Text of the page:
Are you going to raise your standard of living so that you spend every penny, or are you going to maintain your standard of living and invest the money in something like my favorite 2013 investment silver.
Don’t let a reality TV star show you up on being responsible with money. There’s nothing wrong with spending money as long as it’s within your means, but your “means” don’t have to increase every time you come into some extra money.
I’ll admit that my standard of living has increased a bit as I have gone from a college student to a newly-hired college graduate and then earned two more promotions. However, my first priority has always been financial responsibility and I’ve saved enough over those 4.5 years to go from $30,000 in student loan debt to being debt free and having a net worth over $70,000.
As the financially-wise mother of Honey Boo Boo once said:
You’re never gonna see me drive a Range Rover or a Mercedes. I’ll drive one if someone else pays for it. Never gonna live above my means.
What about you?
Readers: The last time you got a raise, did you increase your standard of living, increase your savings/debt repayment, or both?
As a brand new home owner, I had a few projects to get done before my fiancee and I moved in. It seemed simple: get rid of popcorn ceilings, paint the walls, and put down new floors.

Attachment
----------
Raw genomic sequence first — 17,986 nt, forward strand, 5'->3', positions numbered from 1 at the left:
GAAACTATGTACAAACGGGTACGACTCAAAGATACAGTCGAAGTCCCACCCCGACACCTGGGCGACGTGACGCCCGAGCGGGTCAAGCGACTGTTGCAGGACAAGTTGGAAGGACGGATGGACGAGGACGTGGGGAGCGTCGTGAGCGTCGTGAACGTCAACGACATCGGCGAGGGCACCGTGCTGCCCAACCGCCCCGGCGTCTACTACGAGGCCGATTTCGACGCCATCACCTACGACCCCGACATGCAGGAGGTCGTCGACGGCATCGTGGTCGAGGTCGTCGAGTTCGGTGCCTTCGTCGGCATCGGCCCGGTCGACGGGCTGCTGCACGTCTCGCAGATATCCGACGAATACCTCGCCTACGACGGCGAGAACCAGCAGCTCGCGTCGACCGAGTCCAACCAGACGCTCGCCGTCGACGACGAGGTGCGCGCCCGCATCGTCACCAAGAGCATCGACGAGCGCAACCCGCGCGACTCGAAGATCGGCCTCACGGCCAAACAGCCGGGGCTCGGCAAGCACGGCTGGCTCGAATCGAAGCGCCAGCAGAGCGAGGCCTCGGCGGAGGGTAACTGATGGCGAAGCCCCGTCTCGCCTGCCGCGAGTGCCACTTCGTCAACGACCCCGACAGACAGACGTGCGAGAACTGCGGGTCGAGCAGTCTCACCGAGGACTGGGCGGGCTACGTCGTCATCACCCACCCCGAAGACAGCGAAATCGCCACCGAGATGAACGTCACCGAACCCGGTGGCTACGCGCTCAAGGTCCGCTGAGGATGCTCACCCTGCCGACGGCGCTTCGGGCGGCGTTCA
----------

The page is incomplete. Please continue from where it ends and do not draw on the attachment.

Piece of cake!
I was told that the rule of thumb is that whatever I think it will cost: triple it. However long I think it will take: triple it.
Baloney! I’m not an overly optimistic person. I understand how to take realistic estimates of how long things will take and I am definitely shrewd enough financially not to underestimate.
At least that’s what I thought.
Double Your Cost Estimate to be Safe
If you have a rough idea in your mind about how much money you expect to spend on a project, I suggest you double that estimate to be safe.
Unless you are a very experienced handy man then you should expect to overlook some details.
For example, I pulled up the carpet and will be putting down bamboo floors. I knew I’d have to pay for the floors, the underlayment, some glue for the stairs, and a few tools.
It didn’t occur to me that I would either have to repaint the baseboards I pulled up or buy new ones altogether. Nor did I think about the fact that I might have to level some of the floors and spend time and money doing that.
Those are just my extra flooring costs I know of now, and I haven’t even started flooring yet!